“Stop Staring and Finish Your F*cking Onion Blossom”

 1. What do your non-nuclear family members fail to understand about your child, despite repeated explanations?

2. If you could fire a magic bullet at anything related to autism, where would you aim? E.g. health insurance companies, educators, spouse, legislators, me (although technically I am unrelated). And don’t get too trigger happy, Rambo – you only get one magic bullet.

3. Is there a hierarchy among parents based on where along the spectrum your kids are?

4. What does your peer group commiserate about that you’d never share with outsiders (were it not for the relative anonymity of the internet)?

5. Which parents do you look at and think “Better You Than Me”? E.g. parents of a) paraplegics, b) Siamese twins, c) young republicans, d) albinos, e) kids with Down syndrome, etc. Hmmm… the question, while sincere, could be phrased more sensitively. But you’re an expert at handling inappropriateness.

Use the comments section to answer any or all of the above. Because y’know… you have so much free time on your hands.

Monday, May 7, 2012

Monkey and the Cat: Processing the death of a pet

About a week ago Monkey was in an excellent mood and said something magical to me.

“Mommy, I want to be a helper. What can I do?”
It was one of those moments when the clouds parted and the angels began to sing. I never expected that question among all of the usual whining and other joys of everyday life in our household.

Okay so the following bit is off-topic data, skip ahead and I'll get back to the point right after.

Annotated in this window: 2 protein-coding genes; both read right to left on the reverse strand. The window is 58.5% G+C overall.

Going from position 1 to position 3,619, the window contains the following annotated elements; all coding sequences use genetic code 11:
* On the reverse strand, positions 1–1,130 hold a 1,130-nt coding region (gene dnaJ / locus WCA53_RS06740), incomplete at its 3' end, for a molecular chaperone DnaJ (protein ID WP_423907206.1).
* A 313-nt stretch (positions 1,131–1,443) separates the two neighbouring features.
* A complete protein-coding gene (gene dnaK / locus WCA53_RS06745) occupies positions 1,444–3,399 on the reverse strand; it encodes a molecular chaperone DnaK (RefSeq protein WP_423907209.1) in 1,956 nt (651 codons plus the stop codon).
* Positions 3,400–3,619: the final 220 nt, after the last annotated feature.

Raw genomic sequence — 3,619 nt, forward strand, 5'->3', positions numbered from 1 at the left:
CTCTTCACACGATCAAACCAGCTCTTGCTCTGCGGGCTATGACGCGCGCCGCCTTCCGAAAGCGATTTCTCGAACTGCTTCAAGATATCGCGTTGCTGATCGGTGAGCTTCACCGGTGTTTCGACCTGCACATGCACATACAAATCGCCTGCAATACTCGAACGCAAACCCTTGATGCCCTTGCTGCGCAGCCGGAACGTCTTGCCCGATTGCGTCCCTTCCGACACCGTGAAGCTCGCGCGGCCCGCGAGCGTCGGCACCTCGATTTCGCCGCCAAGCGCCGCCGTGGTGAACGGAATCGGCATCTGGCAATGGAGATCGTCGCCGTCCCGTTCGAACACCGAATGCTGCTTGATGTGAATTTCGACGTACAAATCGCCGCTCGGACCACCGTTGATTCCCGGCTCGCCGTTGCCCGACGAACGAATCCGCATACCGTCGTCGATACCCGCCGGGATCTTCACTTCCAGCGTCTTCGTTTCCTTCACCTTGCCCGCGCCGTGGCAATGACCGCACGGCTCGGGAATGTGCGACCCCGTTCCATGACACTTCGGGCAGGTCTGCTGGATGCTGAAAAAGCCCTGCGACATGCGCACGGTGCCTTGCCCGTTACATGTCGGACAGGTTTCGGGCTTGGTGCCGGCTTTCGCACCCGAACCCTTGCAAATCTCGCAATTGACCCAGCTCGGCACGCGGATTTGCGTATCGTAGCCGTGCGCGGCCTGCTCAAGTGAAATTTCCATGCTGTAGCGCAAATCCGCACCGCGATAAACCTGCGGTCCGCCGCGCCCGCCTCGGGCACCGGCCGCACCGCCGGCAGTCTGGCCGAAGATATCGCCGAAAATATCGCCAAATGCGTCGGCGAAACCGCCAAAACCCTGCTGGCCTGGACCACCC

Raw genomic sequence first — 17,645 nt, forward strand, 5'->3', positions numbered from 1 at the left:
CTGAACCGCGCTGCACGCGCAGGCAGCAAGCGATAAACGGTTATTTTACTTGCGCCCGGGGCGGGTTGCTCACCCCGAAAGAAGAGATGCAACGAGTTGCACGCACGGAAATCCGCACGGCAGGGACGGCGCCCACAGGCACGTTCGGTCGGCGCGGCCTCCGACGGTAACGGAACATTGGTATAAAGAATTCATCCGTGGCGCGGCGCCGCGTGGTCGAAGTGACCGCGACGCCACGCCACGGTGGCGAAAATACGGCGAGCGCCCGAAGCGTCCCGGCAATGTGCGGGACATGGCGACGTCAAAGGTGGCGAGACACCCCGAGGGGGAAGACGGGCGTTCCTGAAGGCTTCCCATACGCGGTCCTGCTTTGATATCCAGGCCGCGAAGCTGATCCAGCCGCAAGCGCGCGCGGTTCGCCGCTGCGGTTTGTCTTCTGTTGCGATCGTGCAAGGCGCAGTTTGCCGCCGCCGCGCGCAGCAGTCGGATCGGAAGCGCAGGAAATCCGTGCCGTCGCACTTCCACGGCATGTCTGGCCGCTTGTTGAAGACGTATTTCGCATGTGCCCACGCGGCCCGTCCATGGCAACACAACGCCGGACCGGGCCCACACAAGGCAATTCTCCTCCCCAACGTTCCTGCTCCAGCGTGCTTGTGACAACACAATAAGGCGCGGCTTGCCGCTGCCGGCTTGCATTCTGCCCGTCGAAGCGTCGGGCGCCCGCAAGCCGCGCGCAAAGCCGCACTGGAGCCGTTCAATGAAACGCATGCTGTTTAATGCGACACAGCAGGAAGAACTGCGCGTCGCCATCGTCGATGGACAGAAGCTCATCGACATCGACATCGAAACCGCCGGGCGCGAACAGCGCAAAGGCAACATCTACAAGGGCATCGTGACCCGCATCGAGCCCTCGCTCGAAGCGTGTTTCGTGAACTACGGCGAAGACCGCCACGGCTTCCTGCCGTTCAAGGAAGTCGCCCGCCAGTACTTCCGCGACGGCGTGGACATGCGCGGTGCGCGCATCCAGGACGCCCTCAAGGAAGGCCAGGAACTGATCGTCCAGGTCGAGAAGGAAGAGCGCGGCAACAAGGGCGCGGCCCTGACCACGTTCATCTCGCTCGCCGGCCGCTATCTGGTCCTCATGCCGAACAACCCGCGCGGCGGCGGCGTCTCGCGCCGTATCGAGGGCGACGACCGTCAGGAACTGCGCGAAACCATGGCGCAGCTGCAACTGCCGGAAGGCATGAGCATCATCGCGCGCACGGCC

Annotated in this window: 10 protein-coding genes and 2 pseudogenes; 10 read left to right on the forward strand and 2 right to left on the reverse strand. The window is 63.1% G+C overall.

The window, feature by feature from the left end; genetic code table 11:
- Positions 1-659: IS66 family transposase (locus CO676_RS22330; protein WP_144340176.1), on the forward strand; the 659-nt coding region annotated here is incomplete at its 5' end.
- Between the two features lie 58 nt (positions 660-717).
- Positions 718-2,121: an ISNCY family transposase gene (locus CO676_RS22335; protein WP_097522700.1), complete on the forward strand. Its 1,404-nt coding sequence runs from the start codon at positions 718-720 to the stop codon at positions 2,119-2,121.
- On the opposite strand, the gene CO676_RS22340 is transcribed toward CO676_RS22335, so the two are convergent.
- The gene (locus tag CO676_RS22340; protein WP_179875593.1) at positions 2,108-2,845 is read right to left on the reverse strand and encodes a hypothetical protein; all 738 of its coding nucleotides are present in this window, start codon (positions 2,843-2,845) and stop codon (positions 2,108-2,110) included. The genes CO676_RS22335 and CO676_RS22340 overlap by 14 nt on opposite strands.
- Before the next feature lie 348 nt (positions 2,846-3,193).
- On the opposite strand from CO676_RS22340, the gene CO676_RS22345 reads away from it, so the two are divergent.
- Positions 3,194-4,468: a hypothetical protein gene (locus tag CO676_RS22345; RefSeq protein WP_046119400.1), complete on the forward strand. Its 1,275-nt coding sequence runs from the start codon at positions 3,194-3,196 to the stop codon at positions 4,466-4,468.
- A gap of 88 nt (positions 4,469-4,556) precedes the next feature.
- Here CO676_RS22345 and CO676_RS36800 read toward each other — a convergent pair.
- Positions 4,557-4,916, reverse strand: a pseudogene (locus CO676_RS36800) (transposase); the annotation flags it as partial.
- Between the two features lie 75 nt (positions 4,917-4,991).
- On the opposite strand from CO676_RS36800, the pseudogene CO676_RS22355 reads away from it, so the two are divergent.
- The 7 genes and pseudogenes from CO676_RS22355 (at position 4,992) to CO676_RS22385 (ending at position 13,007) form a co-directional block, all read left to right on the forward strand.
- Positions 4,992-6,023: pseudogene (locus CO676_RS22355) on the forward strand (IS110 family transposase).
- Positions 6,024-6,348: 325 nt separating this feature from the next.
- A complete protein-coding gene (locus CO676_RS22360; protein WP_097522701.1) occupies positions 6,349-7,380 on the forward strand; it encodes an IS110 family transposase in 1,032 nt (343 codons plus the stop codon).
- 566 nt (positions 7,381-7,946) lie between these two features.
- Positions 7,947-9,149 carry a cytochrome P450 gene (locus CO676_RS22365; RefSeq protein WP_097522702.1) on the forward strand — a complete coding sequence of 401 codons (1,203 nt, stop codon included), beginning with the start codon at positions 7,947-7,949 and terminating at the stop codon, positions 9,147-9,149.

Over the past few years I’ve learned it’s much easier to go out and do the shopping on my own when my hubby is home to watch the boys. After Monkey’s inquiry, I decided to take him with me to the grocery store so he could be my special helper. I gave him my smart phone so that he could be in charge of our list. He had lots of fun helping me keep track and checking things off the list as we put items in our cart.
We were at a store that we typically don’t shop at, and I was a bit unfamiliar with the layout. As a result, we ended up walking down the pet food aisle, which is something we typically don’t do. Making conversation about my mistake, I said to Monkey, “We don’t need cat food anymore, do we?” What Monkey said in reply came as a surprise.

“Our cat died in 2009 just before Christmas. I was 6-and-a-half.”
I’m sure that my mouth was open at that moment due to the shock from such accurate and correct detail. I was surprised because Monkey didn’t seem to like our cat much at all. In fact, he mostly ignored our cat, just like he ignored Prince Charming when he was born (for about 18 months straight)! Of course, I now understand that a good portion of Monkey’s response to his brother and our cat was due to his autism diagnosis.